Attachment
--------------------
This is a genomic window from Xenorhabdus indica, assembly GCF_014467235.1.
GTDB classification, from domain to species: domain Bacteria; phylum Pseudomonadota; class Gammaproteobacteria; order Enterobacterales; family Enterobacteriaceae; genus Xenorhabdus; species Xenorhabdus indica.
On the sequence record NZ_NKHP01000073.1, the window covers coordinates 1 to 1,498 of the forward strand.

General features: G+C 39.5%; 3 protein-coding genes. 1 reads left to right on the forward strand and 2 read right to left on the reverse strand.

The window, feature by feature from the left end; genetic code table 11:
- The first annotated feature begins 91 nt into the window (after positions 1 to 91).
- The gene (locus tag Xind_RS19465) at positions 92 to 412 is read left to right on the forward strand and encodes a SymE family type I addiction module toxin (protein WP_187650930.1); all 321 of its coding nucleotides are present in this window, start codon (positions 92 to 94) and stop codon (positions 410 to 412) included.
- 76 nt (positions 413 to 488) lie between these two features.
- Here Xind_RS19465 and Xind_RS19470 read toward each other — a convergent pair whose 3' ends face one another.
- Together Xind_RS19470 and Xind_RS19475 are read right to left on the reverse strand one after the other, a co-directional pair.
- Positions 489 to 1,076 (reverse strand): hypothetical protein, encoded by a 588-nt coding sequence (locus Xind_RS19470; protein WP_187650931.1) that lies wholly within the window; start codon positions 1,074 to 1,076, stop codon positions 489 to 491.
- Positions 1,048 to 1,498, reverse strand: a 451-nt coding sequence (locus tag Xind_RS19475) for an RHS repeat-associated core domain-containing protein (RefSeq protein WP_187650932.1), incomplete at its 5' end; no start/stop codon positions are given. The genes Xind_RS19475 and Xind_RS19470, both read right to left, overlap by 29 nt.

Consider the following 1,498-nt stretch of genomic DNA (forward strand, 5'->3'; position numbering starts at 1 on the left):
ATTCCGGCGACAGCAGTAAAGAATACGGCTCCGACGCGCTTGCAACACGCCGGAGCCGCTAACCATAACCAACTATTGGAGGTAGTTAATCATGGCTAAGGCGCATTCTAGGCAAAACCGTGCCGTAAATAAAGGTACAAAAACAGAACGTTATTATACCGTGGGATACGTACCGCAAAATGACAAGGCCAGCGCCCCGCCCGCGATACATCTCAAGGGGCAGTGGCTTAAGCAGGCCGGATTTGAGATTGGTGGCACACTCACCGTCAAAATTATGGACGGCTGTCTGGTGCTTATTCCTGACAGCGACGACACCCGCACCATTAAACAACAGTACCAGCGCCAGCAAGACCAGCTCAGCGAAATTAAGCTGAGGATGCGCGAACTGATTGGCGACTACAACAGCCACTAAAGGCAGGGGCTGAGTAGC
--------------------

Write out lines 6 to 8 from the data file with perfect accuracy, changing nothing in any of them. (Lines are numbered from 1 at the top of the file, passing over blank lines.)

- The first annotated feature begins 91 nt into the window (after positions 1 to 91).
- The gene (locus tag Xind_RS19465) at positions 92 to 412 is read left to right on the forward strand and encodes a SymE family type I addiction module toxin (protein WP_187650930.1); all 321 of its coding nucleotides are present in this window, start codon (positions 92 to 94) and stop codon (positions 410 to 412) included.
- 76 nt (positions 413 to 488) lie between these two features.